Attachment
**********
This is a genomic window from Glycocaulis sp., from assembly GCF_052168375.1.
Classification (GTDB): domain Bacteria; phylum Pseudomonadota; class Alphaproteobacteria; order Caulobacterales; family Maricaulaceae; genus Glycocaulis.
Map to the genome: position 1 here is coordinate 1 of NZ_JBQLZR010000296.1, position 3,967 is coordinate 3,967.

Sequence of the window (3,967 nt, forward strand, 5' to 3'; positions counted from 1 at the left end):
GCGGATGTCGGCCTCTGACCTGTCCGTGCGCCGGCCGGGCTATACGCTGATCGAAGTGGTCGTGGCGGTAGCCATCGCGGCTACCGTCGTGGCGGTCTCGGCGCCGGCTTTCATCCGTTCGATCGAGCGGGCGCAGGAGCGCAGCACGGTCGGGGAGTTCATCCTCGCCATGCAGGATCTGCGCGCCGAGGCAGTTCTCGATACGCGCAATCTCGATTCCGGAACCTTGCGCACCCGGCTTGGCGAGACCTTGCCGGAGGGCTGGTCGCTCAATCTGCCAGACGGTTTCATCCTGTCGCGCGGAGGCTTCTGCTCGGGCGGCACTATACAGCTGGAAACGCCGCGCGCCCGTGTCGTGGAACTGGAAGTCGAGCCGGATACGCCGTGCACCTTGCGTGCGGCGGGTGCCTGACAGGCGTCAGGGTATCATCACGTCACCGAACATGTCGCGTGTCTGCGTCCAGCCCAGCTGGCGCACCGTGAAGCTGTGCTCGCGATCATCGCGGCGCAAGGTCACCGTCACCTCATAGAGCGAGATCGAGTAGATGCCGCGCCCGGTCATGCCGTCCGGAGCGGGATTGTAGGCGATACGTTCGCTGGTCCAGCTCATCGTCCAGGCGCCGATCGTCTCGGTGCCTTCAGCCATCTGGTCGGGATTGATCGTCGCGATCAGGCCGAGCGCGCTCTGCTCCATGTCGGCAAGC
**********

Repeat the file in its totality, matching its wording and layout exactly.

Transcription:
This is a genomic window from Glycocaulis sp., from assembly GCF_052168375.1.
Classification (GTDB): domain Bacteria; phylum Pseudomonadota; class Alphaproteobacteria; order Caulobacterales; family Maricaulaceae; genus Glycocaulis.
Map to the genome: position 1 here is coordinate 1 of NZ_JBQLZR010000296.1, position 3,967 is coordinate 3,967.

Sequence of the window (3,967 nt, forward strand, 5' to 3'; positions counted from 1 at the left end):
GCGGATGTCGGCCTCTGACCTGTCCGTGCGCCGGCCGGGCTATACGCTGATCGAAGTGGTCGTGGCGGTAGCCATCGCGGCTACCGTCGTGGCGGTCTCGGCGCCGGCTTTCATCCGTTCGATCGAGCGGGCGCAGGAGCGCAGCACGGTCGGGGAGTTCATCCTCGCCATGCAGGATCTGCGCGCCGAGGCAGTTCTCGATACGCGCAATCTCGATTCCGGAACCTTGCGCACCCGGCTTGGCGAGACCTTGCCGGAGGGCTGGTCGCTCAATCTGCCAGACGGTTTCATCCTGTCGCGCGGAGGCTTCTGCTCGGGCGGCACTATACAGCTGGAAACGCCGCGCGCCCGTGTCGTGGAACTGGAAGTCGAGCCGGATACGCCGTGCACCTTGCGTGCGGCGGGTGCCTGACAGGCGTCAGGGTATCATCACGTCACCGAACATGTCGCGTGTCTGCGTCCAGCCCAGCTGGCGCACCGTGAAGCTGTGCTCGCGATCATCGCGGCGCAAGGTCACCGTCACCTCATAGAGCGAGATCGAGTAGATGCCGCGCCCGGTCATGCCGTCCGGAGCGGGATTGTAGGCGATACGTTCGCTGGTCCAGCTCATCGTCCAGGCGCCGATCGTCTCGGTGCCTTCAGCCATCTGGTCGGGATTGATCGTCGCGATCAGGCCGAGCGCGCTCTGCTCCATGTCGGCAAGC